bear witness of his great work In this city. 1 : -
Others have ' < divided the •; commnnity, bnt
Biabop Montgomery did a work of unification,
construction . and profit. \u25a0 -He Joined with \u25a0 all
good men In the battle \u25a0 for ; the right, and his
work among the young men of this city In be
half- of temperance will be his Imperishable
memorial. . ;\u25a0 •. - \u25a0.•-\u25a0.\u25a0-,\u25a0,... ••:'\u25a0'• " . v
It Is a irreat thing to leare such a legacy.
It is > great . gift , to hnmanity— this life of
Bishop Montgomery: and, irrespectlTe of creed
aad - ehnrch, we today. \u25a0 mourn - the . loss : of ; one
who has won a permanent place, la the life of
San Francisco. ; >--_v> .';. rJ -' '\u25a0 \u25a0 *' .-\u25a0'\u25a0
Organized Labbr ;
Protects Rights
. 1007 ' EIGHTH : STREBT.
\u25a04 SACRAMENTO. r\ Jan. ;- ? 1 3.— 0r ganized
Labor ' will have " able :) representatives
here to v further ? ! Its ; Interests f through
out, the session and to combat legisla
tion Inimical to Its: oause.; George" B.
Benham of th« San Francisco - Labor
Council and : E. \u25a0 L. ; Blair; 'of? Oakland,
representing the' Order of Railway Con
ductors, have ?; already i arrived." f 1>: B. :
Leavitt cf Vallejo, 3 representing t .the
CalLfornia State Federation -of .Labor,
will be .here tomorrow. 2 ", \- ;
A.ndrew Furuseth of f the \u25a0 San Fran
cisco City Front '} Fed«ratlon| has re
turned to San ; Francisco,'>but , haa ? left
several bills ': for : presentation , to ;' th»
LesTlslatura with? Senator '? Edward : « l.
Wolfe. ' ' Among these Is ' one 5 providing
for the repeal; of ; the | law which • makes
it , a , misdemeanor to J induce \u25a0' sailors %to
dosert 1 ships.*.; t Labor- men? here believe
this bill ,wiir,pass,i as i owners iof fcoaat
,wlse. vessels', are complaining of the
dear|h^ of sailors and ' will \ offer . no -op
position to It' ' l ",
MEXICO J CITT. v; Jan: % 1 J.~Tbe v first
great religious function of the;year>at
the Guadaloupe Basilica was;held;yes
terday r'wtth "j the* annual^ pilgrimage
oi . the I of 3'Mexloo 'to^the
sanctuary j of the; Virgin::-; It;is^esti;
mated • that ; more • thanV2s,otV:>persons
attended. \u25a0ZBSe&8SB£&?8&'- > * *
. Btocx - Ltdgars, ' Traxutfar • Jonma la. Stack ' Cert lfl*
% LVoi«2?^2^'J&2^?is3fl!s!H^iS < «V l ''
Assemblymen Estudillo and
4 Johnson Show | That
They Are Financiers
\u25a0', SACRAMENTO, Jan. 13.—Assembly
man Miguel Estudillo of Riverside, who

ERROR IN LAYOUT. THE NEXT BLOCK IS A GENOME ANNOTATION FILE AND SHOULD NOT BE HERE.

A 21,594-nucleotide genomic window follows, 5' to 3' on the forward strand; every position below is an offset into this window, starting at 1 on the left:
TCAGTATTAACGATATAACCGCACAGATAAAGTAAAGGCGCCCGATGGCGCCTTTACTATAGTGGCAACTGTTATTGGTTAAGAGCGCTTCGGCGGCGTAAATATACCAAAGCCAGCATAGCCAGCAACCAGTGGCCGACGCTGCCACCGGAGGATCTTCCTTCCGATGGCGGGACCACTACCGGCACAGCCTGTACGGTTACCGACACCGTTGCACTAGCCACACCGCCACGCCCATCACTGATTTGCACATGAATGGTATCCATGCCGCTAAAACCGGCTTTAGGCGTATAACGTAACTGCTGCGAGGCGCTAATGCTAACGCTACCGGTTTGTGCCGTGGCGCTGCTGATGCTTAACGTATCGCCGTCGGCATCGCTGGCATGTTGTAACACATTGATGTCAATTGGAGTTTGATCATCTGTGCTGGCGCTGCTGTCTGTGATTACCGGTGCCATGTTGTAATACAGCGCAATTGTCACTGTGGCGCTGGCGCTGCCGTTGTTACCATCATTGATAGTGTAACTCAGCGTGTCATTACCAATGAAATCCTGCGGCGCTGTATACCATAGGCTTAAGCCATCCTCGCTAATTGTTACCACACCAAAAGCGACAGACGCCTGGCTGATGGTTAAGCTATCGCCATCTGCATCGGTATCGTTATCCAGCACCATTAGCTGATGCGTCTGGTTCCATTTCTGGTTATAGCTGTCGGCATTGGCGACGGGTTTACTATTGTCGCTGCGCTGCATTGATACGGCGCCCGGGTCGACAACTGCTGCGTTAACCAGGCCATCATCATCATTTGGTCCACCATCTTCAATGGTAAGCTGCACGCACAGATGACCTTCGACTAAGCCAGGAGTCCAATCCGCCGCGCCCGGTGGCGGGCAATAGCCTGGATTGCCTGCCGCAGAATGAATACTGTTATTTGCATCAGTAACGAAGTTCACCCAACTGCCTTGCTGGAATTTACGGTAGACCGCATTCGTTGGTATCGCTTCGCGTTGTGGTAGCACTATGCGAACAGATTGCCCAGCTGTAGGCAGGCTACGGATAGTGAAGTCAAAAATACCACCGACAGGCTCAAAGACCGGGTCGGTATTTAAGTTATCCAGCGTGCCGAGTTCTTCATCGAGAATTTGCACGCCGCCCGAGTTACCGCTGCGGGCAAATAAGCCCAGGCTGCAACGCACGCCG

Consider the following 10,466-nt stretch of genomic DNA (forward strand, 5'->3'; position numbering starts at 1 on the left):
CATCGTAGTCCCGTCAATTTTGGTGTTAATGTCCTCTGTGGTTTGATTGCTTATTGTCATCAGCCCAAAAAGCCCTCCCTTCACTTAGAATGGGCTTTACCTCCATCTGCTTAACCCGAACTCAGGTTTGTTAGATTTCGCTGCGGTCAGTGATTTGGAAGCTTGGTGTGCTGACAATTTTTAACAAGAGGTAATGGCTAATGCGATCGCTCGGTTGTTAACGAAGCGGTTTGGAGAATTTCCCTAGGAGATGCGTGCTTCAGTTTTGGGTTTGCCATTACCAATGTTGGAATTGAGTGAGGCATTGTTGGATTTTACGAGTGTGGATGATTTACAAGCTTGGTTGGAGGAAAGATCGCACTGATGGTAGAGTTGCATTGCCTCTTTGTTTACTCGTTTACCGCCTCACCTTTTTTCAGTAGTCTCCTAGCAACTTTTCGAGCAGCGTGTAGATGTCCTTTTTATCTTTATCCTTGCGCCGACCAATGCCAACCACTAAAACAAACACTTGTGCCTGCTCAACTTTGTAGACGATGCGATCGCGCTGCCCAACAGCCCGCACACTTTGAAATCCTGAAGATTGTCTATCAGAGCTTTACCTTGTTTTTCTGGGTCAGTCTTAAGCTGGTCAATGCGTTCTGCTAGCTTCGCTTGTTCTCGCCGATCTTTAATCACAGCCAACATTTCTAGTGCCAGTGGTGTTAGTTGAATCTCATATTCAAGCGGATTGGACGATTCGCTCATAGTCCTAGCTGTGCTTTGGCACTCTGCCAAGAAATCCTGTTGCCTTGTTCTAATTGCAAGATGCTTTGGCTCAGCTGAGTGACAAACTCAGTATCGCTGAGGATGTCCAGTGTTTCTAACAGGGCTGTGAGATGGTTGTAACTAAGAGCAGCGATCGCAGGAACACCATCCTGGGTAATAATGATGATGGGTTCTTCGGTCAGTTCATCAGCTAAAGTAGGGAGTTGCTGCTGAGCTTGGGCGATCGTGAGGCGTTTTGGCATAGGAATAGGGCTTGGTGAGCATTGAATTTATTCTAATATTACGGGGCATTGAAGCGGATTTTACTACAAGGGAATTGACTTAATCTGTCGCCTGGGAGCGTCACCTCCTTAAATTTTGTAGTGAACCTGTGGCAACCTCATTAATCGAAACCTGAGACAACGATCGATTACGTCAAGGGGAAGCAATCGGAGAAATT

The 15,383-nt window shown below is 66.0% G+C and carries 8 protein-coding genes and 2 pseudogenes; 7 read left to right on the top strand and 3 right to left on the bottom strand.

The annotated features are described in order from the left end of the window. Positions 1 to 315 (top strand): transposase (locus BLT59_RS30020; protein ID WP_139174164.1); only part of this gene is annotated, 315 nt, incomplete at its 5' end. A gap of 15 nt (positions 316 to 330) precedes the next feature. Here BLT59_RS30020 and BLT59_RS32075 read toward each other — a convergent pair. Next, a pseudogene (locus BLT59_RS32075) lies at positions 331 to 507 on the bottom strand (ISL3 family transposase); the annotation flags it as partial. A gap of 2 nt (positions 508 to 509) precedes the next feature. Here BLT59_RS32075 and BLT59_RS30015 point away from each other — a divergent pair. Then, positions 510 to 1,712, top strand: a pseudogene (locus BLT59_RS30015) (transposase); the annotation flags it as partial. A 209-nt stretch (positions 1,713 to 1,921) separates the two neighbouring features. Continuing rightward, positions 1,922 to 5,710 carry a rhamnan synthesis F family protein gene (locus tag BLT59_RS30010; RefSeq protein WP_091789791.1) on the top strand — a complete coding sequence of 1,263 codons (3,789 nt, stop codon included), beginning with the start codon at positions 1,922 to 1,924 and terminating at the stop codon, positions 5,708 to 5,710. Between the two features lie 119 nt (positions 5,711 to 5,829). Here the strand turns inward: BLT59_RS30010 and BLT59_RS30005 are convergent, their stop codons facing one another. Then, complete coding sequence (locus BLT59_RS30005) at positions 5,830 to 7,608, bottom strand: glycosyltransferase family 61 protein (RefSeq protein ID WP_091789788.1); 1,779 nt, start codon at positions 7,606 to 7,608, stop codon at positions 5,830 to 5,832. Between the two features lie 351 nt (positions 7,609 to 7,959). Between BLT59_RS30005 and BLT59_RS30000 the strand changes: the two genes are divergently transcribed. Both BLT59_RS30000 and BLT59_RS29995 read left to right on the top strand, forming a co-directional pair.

came here as a candidate for Speaker,
tout-withdrew, and as a reward for be
ing good was I slated : for the chairman
ship of '* the committee ion. ways 'and
means, signalized the first week of his
second term-by giving proof of high
merit < both as \u25a0 a diplomat and as a
financier. •. ,: : -" ;.-.::
The gentleman , from -Riverside and
Assemblyman Percy Ai Johnson of San
Diego are brothers-in-law; ; having
married sisters. ' Both brought their
wives here for the', session '\u25a0 and both
wan ted. to put their wives on the As
sembly payroll. Estudillo didn't think
it would look «well for his wife's name
to appear on his own patronage list.
He and his ; brother-in-law held a con
sultation. The result was that Estu
dillo did not ' appoint 'Mrs. Estudillo;
neither did Johnson appoint Mrs/Johns
on, but" Estudillo did appoint Mrs.
Johnson/ and. Johnson did appoint. Mrs.
Estudillo. ; Only Initials appear on the
public - record, - which reads as follows:
M. C. ; Estudillo, committee clerk, $4 per
diem; M. A. Johnson, committee clerk,
|4 per diem. Now that the facts have
come to; light , it! is. believed that no
member of the Legislature will deny
that Miguel Estudillo possesses- the
knowledge of high finance necessary to
make a good chairman of the ways and
means committee.
SACRAMENTO, Jan. - 13.- An addi-
tional appropriation of $300,000 ;is to be
asked of the Legislature for ' the pur
pose of extending, the work of improv
ing the Capitol. An appropriation of
$300,000 . was voted at the last .session
for this purpose, but the sum' is de
clared insufficient and the architect
having the work in charge has recom
mended extensions' that will require an
extra $800,000. With the money orig
inally appropriated an extra story has
been added to "the buildings and the
acoustic properties of both the ' Senate
and Assembly chambers enhanced.
Modern plumbing, ventilation and oth
er sanitary appointments have also
been effected, and the \u25a0 building " as . a
whole is belieVed to be considerably
improved., .
The extra $300,000 Is wanted princi
pally' for interior j embellishment. The
walls, and. ceilings were 'never; very/at-;
tractive, \u25a0'\u25a0 and it 'is \u25a0 proposed to •. have
them covered - with : subject paintinjfs
and elaborated. 'with marble wainscot
ing- and fother r attractive details. v ,The
building Itself is rather a consistent
example of Corinthian architecture and
lacked atrocities until. legislators with
an eye to business passed a bill that